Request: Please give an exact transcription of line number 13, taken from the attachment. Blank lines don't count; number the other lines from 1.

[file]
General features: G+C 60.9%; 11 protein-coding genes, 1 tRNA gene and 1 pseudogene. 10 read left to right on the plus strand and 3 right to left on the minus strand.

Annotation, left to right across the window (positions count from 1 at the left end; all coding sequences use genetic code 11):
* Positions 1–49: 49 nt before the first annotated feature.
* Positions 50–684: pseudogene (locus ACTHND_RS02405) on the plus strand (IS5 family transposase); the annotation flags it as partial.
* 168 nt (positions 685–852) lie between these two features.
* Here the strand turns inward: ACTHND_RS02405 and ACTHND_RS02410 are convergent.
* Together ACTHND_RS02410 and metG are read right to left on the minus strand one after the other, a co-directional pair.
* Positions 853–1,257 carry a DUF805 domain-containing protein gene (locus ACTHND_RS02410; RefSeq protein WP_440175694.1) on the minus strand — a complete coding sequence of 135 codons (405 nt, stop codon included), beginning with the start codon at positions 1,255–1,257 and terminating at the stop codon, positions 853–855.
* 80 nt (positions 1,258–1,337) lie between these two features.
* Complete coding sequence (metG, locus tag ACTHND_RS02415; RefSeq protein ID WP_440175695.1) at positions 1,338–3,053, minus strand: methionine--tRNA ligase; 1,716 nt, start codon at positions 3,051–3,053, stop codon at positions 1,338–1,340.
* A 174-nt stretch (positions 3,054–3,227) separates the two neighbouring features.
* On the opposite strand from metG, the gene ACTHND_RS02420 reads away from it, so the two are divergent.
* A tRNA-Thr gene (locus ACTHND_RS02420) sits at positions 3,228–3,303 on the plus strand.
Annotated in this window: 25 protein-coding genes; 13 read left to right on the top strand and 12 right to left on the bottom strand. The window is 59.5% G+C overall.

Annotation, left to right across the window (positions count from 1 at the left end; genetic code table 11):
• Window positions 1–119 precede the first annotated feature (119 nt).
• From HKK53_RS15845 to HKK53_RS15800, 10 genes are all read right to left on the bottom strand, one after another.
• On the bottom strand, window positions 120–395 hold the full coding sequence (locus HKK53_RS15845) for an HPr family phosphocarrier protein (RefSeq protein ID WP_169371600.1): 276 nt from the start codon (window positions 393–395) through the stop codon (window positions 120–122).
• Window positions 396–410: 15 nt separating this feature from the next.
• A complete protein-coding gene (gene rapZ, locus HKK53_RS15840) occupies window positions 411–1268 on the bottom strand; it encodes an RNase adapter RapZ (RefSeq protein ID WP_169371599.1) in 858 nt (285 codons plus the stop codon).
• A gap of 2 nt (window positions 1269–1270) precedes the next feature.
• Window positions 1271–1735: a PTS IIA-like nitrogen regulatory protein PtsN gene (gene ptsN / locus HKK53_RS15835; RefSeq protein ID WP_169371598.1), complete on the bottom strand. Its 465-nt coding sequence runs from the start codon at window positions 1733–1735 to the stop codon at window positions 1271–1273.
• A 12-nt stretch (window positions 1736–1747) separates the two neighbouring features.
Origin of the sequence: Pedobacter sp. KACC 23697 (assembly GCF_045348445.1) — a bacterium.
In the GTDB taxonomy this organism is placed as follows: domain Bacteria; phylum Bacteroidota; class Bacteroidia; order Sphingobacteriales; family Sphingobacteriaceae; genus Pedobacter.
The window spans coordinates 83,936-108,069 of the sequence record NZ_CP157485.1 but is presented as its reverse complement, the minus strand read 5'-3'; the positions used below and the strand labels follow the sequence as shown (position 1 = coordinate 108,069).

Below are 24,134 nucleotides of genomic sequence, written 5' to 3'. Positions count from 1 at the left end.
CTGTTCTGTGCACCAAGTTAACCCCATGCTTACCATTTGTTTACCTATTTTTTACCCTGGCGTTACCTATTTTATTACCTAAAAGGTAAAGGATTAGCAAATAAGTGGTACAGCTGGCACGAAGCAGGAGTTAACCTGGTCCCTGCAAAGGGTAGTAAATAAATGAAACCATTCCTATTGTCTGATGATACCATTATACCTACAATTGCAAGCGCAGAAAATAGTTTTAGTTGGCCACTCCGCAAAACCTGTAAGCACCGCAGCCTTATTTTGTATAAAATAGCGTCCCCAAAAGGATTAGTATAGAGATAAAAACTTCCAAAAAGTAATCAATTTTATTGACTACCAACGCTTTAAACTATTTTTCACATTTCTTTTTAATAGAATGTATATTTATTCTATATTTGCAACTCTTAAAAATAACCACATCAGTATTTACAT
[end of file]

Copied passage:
* A tRNA-Thr gene (locus ACTHND_RS02420) sits at positions 3,228–3,303 on the plus strand.